For certain calls, dispatch will also have us report to the station w/o giving a location and/or nature of the call over the radio. Usually these are calls involving weapons and police still securing the scene, search & rescues, or other matters where a very controlled response is needed.

    A nights/weekend structure fire will usually turn out 36 members -- and if we filled every seat on our trucks plus 3 on an ambulance, they only fit 22. 15-20 POVs on scene is pretty standard and doesn't create a lot of problems for us, though the person in car #20 has a bit of hike!

    We also don't operate "company style" (i.e. a vehicle arrives with an officer & riders who act as a team). We run a "manpower pool" system...officers and workers are put together for a role, and if they're done they go back into the manpower pool. Members arriving POV don the first available airpack they find, report to either our Engine-Tank or Rescue and tag in on the accountability ring and await assignment from the pools at the ET and/or Rescue.


    [This message has been edited by Dalmatian90 (edited May 15, 2000).]

  3. #3
    Firehouse.com Guest


    We try to have a duty crew on at the station as much as possible. We do have sleeping and kitchen facilities to make that more comfortable.

    We all are issued pagers so that we can respond from home or work and we encourage that for any 'Rescues'. These incidents tend to be labor intensive and the one or two people on the duty crew greatly appreciate the help.

    We run medical calls POV as well, but we don't put as much emphasis on it since we know EMS is going.

    We require a checkoff on driving, patient care and basic rescue skills prior to being cut loose to respond POV and have red lights in your vehicle. We also require that anyone responding POV have a basic medical kit and hand tools (pry bar, screwdriver, hammer, hacksaw etc.) so they can do something when they get there besides look great in their gear.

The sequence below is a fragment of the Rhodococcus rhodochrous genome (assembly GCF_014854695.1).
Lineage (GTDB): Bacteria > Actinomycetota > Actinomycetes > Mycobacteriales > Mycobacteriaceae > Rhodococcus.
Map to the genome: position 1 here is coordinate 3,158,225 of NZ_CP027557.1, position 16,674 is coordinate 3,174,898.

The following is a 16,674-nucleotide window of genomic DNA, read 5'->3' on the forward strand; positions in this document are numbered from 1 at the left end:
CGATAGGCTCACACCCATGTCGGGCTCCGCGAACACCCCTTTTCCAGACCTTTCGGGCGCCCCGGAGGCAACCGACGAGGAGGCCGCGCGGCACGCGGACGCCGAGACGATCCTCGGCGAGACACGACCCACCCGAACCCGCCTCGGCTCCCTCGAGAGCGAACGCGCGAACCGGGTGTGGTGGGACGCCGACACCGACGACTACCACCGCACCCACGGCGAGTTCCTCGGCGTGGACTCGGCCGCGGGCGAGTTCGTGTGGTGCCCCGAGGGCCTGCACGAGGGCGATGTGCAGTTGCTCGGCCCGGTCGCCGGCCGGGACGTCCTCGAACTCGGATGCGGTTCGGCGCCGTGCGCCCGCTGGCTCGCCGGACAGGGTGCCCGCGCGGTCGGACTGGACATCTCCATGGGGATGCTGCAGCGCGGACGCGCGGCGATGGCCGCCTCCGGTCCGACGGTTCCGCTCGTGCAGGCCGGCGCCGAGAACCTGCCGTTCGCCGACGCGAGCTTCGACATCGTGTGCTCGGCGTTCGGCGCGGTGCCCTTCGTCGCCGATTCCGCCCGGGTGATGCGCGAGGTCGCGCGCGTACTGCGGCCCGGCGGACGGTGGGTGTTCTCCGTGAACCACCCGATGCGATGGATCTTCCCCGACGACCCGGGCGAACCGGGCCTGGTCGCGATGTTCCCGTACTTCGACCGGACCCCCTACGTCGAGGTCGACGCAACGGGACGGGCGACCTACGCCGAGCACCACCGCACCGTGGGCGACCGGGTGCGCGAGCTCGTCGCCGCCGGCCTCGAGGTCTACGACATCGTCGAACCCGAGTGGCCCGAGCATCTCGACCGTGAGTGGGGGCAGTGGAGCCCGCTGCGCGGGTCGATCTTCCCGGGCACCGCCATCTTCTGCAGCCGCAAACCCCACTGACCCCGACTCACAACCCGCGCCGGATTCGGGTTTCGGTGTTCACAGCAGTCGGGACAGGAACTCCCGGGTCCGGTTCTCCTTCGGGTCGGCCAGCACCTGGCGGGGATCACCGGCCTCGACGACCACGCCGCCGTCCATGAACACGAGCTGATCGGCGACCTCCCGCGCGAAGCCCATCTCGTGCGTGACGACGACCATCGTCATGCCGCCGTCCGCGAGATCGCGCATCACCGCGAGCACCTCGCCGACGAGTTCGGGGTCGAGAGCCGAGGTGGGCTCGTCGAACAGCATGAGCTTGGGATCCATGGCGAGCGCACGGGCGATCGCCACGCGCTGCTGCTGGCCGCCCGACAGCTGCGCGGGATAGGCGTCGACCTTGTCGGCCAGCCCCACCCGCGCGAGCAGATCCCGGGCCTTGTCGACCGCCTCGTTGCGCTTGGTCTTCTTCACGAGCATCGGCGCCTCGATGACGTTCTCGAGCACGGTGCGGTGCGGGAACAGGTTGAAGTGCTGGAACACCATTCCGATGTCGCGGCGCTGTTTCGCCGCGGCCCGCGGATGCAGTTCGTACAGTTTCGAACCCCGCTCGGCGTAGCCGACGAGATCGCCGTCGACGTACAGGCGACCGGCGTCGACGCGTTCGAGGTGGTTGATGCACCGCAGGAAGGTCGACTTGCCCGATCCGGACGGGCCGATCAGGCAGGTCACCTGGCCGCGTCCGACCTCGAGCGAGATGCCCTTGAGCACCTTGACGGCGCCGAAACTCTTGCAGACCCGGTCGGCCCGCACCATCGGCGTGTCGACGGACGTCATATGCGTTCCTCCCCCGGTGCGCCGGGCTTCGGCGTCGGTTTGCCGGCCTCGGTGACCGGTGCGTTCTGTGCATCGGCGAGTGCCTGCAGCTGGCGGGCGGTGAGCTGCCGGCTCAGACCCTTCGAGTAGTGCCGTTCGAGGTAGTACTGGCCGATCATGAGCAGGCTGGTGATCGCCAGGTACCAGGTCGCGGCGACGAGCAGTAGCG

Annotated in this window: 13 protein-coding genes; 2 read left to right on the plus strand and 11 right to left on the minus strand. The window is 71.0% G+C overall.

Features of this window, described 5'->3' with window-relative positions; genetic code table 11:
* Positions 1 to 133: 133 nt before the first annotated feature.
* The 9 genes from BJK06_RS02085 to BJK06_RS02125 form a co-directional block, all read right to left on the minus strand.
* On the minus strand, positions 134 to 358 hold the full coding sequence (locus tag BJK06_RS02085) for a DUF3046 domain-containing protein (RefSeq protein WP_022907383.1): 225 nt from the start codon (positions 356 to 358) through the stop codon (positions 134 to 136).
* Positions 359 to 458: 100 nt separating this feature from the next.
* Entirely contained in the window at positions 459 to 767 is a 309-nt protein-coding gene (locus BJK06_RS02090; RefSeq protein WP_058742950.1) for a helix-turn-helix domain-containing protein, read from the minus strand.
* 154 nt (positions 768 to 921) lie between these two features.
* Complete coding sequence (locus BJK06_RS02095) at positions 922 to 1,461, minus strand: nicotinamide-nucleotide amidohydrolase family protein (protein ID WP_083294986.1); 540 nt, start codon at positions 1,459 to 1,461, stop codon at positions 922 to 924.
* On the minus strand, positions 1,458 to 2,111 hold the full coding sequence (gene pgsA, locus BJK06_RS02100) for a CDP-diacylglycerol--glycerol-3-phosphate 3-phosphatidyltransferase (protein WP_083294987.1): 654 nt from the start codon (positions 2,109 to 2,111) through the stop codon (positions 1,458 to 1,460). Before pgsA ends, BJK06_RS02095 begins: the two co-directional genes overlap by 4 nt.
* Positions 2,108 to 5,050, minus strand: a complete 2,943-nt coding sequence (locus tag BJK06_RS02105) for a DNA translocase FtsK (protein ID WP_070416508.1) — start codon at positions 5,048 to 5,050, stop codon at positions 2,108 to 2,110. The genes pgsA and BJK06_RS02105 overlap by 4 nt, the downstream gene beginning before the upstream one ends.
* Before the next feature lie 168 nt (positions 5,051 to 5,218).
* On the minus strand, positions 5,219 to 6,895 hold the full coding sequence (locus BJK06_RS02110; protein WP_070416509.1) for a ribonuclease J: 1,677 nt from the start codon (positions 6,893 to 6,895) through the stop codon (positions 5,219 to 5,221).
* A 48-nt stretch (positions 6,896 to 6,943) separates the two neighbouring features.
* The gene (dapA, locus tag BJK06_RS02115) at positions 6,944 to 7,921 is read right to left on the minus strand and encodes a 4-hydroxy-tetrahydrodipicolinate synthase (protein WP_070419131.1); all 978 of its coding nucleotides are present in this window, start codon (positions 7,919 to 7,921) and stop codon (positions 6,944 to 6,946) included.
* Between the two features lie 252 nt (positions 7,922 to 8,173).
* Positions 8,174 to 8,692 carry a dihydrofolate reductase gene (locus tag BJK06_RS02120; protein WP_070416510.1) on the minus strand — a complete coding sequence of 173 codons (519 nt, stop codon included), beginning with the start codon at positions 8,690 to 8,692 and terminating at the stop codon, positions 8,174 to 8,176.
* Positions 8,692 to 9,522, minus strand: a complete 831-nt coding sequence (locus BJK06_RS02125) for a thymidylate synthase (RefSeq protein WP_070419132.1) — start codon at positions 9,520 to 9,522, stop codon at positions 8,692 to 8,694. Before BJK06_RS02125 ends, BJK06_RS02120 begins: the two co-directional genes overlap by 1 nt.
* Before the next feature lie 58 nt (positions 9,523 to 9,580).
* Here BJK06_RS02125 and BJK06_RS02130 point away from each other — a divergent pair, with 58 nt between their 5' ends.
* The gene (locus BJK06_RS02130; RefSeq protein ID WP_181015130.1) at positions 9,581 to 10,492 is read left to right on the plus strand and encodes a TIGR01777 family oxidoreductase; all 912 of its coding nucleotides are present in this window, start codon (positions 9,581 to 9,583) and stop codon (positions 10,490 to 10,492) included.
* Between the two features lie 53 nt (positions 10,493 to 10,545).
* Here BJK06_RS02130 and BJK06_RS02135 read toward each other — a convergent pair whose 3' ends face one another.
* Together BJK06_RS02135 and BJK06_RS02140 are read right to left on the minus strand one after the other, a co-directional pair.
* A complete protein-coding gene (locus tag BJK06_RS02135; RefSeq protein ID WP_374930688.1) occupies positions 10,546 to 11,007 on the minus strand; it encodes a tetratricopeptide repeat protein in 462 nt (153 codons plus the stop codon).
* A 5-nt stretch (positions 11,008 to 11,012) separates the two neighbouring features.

Susan Bednar
    Captain - Forsyth Rescue
    North Carolina Strike Force 1

  4. #4
    Firehouse.com Guest


    Thanks for the info. The reason I'm asking is because our combo dept. is at a crosroads. We have about 65 active volunteers and about 40 paid firefighters. The paid chiefs and the volunteer chiefs have a basic philosophical difference in how we should operate. The paid chiefs would like to make all future volunteers do station time (36 hours a month). Right now, no one is required to do station time but rookies. We( the volunteer chiefs) feel that we can serve the community better by responding in our POV's. Our district is about 260 square miles, and most of the time a volunteer shows up first. He/she has no water and no airpak, but can do numerous other things to get the incident started off on the right track. On new years eve, the volunteer chiefs agreed that all volunteers would respond only from the stations(we have 5) in BRT's due to Y2K concerns. We had a structure fire, took trucks out of service for manpower while 15 volunteers stayed at a station unable to respond due to our one-time agreement. We feel so strongly about this, a mediator has been hired by the city to help us with these issues. Thanks for listening and keep your responses coming!!